CASTOR - Car Multi-Propulsion Integrated Power Train (October 2013)
Sustainability is a truly global trend leading carmakers in the US, Japan, Europe and China to propel electrified mobility into the mass market. This stipulates fundamental efforts in the European automotive and semiconductor industry to improve efficiency and reduce weight, size and costs to stay competitive. The FP7 project Castor – conceived in 2010 – facilitates radical automotive innovation enabled by semiconductors. Castor will not only improve the semiconductor growth rate which is usually correlated with the product growth itself but will address accelerated growth expectations coming from radical innovations.
The project is driven by 7 partners among 3 value chains with the contribution of two major OEMs, one Tier1-Supplier, one of the major European semiconductor suppliers Infineon including one SME together with two academic partners. The consortium provides sustainable drive train technologies, control techniques and platforms for inherently failsafe and highly efficient Electric-Vehicle (EV) powertrains including control and more efficient and less complex battery solutions for the 3rd generation of EVs.
The Castor partners have fundamentally redesigned the interface architecture between motor, inverter and controller (demonstrated for 60 KW 6-phase motor power class and 15KW motor power class). In the 120 year history of powertrain development, this represents a quantum jump which was enabled by introducing novel Nano-electronics controlling the multiphase motor architecture. Multiphase motor drives possess several advantages over conventional three-phase drives, such as lower torque pulsation, higher torque density, fault tolerance, stability, high efficiency and lower current ripple. When the number of phases increases, it is also possible to increase the power / torque per RMS ampere for the same volume machine. This not only leads to a significant improvement of functionality of the powertrain but also to a reduction of weight and cost, making the system including the battery much more efficient.
The system costs will be reduced through the multiphase design that leads to lower phase currents providing better power density with less passive components. The cost saving potential for the powertrain and the battery compared with the market price of a typical new compact class EV is about 7 % or 4-5 % for HEV.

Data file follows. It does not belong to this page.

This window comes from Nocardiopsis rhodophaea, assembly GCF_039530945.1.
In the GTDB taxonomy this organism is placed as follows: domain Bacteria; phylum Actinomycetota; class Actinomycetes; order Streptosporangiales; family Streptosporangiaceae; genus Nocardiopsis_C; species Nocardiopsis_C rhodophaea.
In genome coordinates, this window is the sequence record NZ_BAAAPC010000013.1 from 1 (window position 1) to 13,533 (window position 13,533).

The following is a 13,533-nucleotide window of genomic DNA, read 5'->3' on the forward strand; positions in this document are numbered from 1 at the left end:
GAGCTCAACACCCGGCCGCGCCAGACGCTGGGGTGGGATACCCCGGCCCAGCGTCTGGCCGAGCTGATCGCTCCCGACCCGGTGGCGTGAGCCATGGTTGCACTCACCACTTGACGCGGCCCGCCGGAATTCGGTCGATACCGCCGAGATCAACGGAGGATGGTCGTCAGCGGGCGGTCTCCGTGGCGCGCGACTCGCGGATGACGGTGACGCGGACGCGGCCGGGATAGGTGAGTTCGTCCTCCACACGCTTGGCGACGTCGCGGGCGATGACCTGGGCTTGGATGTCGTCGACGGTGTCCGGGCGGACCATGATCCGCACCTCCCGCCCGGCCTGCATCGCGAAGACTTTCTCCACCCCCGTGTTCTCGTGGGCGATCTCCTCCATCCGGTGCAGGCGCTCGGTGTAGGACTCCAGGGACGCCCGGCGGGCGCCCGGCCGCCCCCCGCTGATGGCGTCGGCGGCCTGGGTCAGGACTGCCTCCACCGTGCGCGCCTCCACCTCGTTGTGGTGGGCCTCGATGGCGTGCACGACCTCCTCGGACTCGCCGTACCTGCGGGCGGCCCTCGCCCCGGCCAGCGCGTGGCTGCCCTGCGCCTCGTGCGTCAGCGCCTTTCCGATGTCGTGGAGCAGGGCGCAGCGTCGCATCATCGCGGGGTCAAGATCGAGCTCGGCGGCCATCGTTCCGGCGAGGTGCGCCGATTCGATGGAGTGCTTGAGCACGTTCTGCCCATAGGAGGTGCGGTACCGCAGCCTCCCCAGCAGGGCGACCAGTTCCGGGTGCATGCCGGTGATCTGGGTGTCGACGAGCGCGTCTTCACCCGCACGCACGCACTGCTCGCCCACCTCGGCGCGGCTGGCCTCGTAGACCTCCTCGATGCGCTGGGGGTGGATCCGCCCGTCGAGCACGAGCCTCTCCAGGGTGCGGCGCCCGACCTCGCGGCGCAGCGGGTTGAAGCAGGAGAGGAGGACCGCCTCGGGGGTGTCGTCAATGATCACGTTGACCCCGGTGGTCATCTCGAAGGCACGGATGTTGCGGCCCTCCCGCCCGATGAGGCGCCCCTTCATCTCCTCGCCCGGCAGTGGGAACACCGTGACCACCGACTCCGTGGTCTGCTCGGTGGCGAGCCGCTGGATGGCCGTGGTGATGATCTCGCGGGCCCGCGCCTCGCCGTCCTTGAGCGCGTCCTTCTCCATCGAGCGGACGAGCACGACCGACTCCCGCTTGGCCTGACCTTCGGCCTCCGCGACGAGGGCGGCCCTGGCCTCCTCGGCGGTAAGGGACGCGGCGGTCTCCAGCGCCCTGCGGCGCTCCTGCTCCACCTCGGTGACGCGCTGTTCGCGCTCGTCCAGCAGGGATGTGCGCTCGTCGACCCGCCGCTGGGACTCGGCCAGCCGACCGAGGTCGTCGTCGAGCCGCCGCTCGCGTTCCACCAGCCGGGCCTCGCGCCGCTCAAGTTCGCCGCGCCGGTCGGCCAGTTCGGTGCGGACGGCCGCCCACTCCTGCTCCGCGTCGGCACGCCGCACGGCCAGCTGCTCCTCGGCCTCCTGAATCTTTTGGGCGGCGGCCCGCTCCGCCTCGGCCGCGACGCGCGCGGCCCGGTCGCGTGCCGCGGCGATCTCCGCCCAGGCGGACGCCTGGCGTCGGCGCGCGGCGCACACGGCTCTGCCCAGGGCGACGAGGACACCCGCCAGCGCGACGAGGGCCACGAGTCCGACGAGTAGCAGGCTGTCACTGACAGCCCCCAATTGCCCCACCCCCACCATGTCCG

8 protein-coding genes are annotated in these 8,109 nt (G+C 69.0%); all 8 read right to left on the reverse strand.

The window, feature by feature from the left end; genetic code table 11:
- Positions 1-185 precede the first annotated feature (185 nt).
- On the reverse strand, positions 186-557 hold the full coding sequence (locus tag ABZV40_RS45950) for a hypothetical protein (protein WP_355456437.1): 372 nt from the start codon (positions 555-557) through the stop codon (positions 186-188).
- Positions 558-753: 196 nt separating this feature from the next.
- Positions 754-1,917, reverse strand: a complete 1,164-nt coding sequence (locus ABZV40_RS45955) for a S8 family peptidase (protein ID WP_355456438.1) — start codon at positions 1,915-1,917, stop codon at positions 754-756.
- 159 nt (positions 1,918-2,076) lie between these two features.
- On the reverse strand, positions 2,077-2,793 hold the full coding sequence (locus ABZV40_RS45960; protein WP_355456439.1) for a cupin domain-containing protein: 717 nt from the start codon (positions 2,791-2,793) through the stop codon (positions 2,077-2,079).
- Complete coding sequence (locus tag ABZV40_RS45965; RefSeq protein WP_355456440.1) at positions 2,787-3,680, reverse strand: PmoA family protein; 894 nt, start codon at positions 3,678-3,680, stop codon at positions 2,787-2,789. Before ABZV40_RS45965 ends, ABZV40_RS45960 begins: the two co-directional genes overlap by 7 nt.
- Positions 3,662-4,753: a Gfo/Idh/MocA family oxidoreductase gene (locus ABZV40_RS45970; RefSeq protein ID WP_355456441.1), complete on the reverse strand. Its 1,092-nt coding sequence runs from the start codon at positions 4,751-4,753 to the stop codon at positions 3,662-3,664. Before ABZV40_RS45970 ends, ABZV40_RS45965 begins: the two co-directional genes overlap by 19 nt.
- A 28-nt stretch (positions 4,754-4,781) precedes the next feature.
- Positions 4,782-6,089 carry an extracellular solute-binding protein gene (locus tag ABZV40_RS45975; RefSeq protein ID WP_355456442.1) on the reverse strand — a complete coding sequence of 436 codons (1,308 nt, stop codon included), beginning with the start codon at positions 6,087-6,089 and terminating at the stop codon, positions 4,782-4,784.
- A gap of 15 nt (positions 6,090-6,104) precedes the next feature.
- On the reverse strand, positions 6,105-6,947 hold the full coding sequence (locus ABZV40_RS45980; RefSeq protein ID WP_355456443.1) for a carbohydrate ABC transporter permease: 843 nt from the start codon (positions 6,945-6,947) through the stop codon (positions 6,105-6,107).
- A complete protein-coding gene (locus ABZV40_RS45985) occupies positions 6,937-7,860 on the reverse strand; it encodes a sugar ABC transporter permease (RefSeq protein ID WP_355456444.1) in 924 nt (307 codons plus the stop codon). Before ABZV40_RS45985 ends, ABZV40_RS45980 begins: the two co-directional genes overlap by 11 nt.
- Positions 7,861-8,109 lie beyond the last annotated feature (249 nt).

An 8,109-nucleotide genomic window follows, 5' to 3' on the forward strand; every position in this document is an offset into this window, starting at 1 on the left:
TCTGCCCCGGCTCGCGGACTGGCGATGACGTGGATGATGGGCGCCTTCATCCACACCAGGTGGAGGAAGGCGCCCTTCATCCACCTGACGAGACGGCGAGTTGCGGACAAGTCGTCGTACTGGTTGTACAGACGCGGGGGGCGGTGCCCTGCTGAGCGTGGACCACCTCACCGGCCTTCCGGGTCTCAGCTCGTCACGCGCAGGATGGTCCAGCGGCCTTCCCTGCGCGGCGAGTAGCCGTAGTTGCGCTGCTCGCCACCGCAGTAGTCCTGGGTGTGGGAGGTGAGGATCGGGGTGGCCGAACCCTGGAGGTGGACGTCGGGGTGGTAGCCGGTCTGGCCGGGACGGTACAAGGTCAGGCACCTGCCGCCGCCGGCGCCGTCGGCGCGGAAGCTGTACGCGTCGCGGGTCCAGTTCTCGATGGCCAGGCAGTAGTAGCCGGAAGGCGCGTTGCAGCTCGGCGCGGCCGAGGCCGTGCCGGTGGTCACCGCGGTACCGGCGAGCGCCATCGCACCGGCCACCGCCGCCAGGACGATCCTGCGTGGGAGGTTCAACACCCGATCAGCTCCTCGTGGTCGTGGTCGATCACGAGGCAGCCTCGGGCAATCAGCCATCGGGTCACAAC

The CASTOR project had been started in between a row of subsequent collaboration projects (BATMAN, E3CAR) in order to push the technical improvement and in consequence boost the market acceptance of Fully Electric Vehicles. Advancements in efficiency and safety by implementing a multi propulsion power train enabling novel driving functionalities based on the holistic understanding of propulsion and related energy conversion needs were ambitious goals addressed in this project.
Through its main target, the integration of an innovative distributed propulsion system, CASTOR accelerated the development towards advanced distributed power train architecture and itself acts as pilot project. The intensive consideration of distributed propulsion motors continued in the deepened research on failsafe multiphase motors in the Follow-up-project MOTORBRAIN.
Two main domains have been targeted in CASTOR: The Power Train and the Energy Storage System. During the execution of the project, encouraging results have been achieved regarding both domains:
1. Power Train: High – and low power train intended for single and multi-propulsion configurations
Solutions of high interest have surely been the e-motor/inverter integration to move the e-drive/transmission integrated topologies. A complete new approach to Engine architecture and specifications for subsystems as Modules or Chips has been fulfilled. For two different power trains electronic modules including architectures and design integrated in the subsystems have been developed.
The design, manufacturing and development of a 6-phase-high power motor adjusted to the requirements needed to drive an EV-car class A has been performed. There have been significant advancements on circuit and module design also for the low power train. The PDD-3-phase-motor and integrated inverter and also the Battery module are resulting from great efforts in this project domain. Low power motors have been designed fitting for EV-car class B requirements.
2. Energy storage: Integrated Li-Ion Pack / Super capacitors
Integrated Battery Packs and super caps as well as the combined use of both have been realized. The benefits of the combined cells have been assessed in terms of efficiency, thermal properties (especially at low temperatures) and cost.
The modeling for the integration of the two powertrains is in progress right now; novel power electronic converter and storage system architectures interfacing batteries and super caps have been evaluated. The „Energy storage‟ domain with the areas “module based integration” and “cell based integration” could not only make progress in the hardware but also initiate a harmonisation among different European research projects regarding the meaning of super caps in EV‟s.
Bringing up a smart electric system in order to improve propulsion and energy management and create an intelligent network on-board vehicle will further drive forward the development for future solutions. This will open up the chance to the European Car Industry to enhance its competence and to participate in opportunities opened up by this future technology on a large scale.